A United States Congressman has introduced a resolution before the House of Representatives to express their support for a celebration of the birth of nineteenth century naturalist Charles Darwin.
Democratic New Jersey Rep. Rush Holt introduced H.R. 467 last week, which calls on Congress to recognize Feb. 12 as "Darwin Day" as well as recognize the value of science as a field.
"Charles Darwin's theory of evolution by the mechanism of natural selection, together with the monumental amount of scientific evidence he compiled to support it, provides humanity with a logical and intellectually compelling explanation for the diversity of life on Earth," reads H.R. 467 in part. more >>
Mark Batterson, lead pastor of D.C.-based National Community Church spoke recently about the importance for Christians to live out their faith beyond simply church attendance.
"A church that stays within its four walls is not a church at all…you can't go to church because you are the church…we believe that your job is your pulpit, that your colleagues are your congregation. This isn't about a religious duty each weekend, it's about living out our faith Monday through Friday," said Batterson during last Sunday's sermon.
In talking about the church, the pastor said it should position itself to thrive "in the middle of the marketplace." He also emphasized that the church needs to be the most creative place on earth. more >>
Lawmakers in South Dakota have voted down a bill meant to exempt clergy from being forced to perform same-sex marriages if the state ever legalizes gay marriage.
The South Dakota Senate Judiciary Committee voted down Senate Bill 66 in a vote of four to three on Friday, killing one of two similar bills introduced by State Senator Ernie Otten.
A majority of the Committee concluded that S.B. 66 was unnecessary given preexisting law regarding marriage definition and religious liberty in the state, reported the Associated Press. more >>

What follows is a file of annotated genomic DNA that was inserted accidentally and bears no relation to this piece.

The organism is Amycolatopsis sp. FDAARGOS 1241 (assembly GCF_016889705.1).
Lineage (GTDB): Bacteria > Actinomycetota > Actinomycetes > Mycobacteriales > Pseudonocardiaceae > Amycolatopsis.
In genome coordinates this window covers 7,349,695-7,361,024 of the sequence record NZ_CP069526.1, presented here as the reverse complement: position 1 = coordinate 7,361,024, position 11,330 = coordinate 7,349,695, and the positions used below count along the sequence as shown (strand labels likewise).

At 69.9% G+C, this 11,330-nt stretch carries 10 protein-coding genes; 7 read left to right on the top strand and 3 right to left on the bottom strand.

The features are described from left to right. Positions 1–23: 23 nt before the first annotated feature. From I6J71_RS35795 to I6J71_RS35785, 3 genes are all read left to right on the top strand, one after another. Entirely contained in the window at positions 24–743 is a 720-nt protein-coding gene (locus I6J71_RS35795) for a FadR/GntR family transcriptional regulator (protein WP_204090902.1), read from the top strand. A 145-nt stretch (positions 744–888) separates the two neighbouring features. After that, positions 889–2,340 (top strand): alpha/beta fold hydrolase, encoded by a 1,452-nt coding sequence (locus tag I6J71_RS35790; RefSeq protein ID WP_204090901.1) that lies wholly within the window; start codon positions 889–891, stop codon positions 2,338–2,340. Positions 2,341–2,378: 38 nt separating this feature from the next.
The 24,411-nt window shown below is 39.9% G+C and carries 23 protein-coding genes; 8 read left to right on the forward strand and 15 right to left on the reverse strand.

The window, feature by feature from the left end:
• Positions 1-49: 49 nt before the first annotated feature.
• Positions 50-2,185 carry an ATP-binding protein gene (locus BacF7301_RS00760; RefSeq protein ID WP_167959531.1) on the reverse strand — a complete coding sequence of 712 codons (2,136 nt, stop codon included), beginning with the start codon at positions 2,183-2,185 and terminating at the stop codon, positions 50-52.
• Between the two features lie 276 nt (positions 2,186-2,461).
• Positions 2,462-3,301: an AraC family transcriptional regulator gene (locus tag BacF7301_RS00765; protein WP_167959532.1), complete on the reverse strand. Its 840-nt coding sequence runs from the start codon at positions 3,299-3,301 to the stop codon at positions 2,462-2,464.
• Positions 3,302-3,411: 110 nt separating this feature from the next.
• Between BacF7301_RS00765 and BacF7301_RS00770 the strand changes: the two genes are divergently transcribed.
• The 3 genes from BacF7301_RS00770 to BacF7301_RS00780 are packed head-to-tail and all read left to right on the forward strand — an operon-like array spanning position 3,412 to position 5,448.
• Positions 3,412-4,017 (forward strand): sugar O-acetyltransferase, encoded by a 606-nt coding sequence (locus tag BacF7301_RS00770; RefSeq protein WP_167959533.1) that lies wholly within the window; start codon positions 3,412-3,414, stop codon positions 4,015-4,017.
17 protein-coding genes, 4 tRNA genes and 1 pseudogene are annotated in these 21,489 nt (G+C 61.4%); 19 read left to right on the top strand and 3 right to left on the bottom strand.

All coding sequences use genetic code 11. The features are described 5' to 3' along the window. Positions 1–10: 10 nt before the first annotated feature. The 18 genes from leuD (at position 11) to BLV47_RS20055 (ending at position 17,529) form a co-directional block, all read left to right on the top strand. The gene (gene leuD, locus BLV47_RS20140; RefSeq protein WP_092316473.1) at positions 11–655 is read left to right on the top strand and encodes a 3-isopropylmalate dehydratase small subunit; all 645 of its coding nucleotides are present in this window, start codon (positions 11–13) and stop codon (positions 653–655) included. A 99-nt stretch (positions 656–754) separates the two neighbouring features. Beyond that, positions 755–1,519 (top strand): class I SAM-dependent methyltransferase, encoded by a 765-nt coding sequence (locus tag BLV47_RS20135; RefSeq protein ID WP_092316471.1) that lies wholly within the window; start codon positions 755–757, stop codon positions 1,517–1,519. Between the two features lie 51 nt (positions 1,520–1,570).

Legislators in Idaho are looking into the merits of a bill that if enacted would protect licensed professionals from being legally harassed for acting upon their religious beliefs.
House Bill 426 was introduced last week by Idaho Representative Lynn Luker of Boise and was referred to the House State Affairs Committee where a hearing is still pending.
"No occupational licensing board or governmental subdivision or entity shall deny, revoke or suspend a person's professional or occupational license, certificate or registration for… Declining to provide or participate in providing any service that violates the person's sincerely held religious beliefs or exercise of religion except where performing emergency response duties for public safety," reads HB 426 in part. more >>
The Southern Baptist Convention plans to host a summit about human sexuality and its relation to the Gospel in order to equip pastors and church leaders to speak about related issues within their own congregations.
The Ethics and Religious Liberty Commission (ERLC) Leadership Summit, led by President Russell D. Moore, will address topics ranging from pornography and teen sex to homosexuality.
"As technology advances and the culture changes, the questions that we have to grapple with are often increasingly complex," said Moore, in a statement. "We'll talk about these questions, and how we can be faithful in ministry, gospel-focused in engagement and Christ-shaped spiritual warriors in the ways we seek to wrestle with the principalities and powers of this age." more >>
A state representative has proposed a bill to liberalize the liquor laws in Utah, despite the position of the Church of Jesus Christ of Latter-day Saints, or "Mormon Church," that current policies should remain in place.
"The additional costs to businesses" caused by the liquor restrictions "put a damper on Utah's economic development and tourism, which is very large industry in Utah," Representative Greg Powell (R – Herber City) told The Christian Post in an interview on Wednesday. Powell's bill would remove two restrictions – the requirement that servers ask if a patron ordering alcohol "intends to dine," and the "Zion Curtain," a 7-foot-2-inch barrier required by law between the areas where alcohol is poured and where it is served.
"A good Mormon doesn't see freedom as a good thing — they consider grace a license to sin," explained Lynn K. Wilder, associate professor of special education at Florida Gulf Coast University, former tenured professor at Brigham Young University, and author of Unveiling Grace: The Story of How We Found Our Way Out of The Mormon Church. Wilder argued that Utah's liquor laws are restrictive because most representatives are Mormon (some lawmakers estimate 90 percent, The Salt Lake Tribune reported) and because Latter-day Saints believe in works-based salvation. more >>